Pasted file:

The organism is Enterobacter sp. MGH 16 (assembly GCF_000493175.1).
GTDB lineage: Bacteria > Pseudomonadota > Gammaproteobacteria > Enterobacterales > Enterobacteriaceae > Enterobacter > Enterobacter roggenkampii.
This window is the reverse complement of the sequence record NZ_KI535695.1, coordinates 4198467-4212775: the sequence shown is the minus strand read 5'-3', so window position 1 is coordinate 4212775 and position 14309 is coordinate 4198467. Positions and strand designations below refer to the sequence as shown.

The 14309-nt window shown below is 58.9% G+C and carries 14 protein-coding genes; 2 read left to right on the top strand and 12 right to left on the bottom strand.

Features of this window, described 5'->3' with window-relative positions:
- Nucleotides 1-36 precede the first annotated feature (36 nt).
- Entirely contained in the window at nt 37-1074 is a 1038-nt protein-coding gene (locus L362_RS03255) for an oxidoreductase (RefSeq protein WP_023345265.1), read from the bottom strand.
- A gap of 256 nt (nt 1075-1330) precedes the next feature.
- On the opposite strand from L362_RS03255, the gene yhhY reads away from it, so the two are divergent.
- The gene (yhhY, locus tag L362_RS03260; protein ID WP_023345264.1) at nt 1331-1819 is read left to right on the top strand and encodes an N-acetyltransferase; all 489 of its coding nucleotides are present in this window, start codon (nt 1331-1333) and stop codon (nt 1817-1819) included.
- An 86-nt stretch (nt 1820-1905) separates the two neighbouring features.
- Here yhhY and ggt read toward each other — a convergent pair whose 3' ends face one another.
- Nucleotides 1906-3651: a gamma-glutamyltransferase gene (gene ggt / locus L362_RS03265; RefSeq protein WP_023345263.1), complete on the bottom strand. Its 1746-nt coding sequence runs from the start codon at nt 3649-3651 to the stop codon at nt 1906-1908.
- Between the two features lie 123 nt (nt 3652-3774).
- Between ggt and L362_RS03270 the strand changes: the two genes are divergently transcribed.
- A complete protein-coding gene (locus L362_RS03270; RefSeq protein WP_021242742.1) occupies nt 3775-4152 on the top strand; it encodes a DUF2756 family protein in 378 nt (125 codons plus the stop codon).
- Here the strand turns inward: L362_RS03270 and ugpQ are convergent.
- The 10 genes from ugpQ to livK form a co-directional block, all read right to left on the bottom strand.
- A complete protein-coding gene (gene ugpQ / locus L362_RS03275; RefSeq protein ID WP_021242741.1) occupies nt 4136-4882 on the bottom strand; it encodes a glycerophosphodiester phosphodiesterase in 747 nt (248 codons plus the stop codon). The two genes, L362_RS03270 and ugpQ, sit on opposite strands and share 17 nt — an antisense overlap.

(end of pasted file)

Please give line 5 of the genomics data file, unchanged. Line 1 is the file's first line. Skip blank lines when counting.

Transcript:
Features of this window, described 5'->3' with window-relative positions: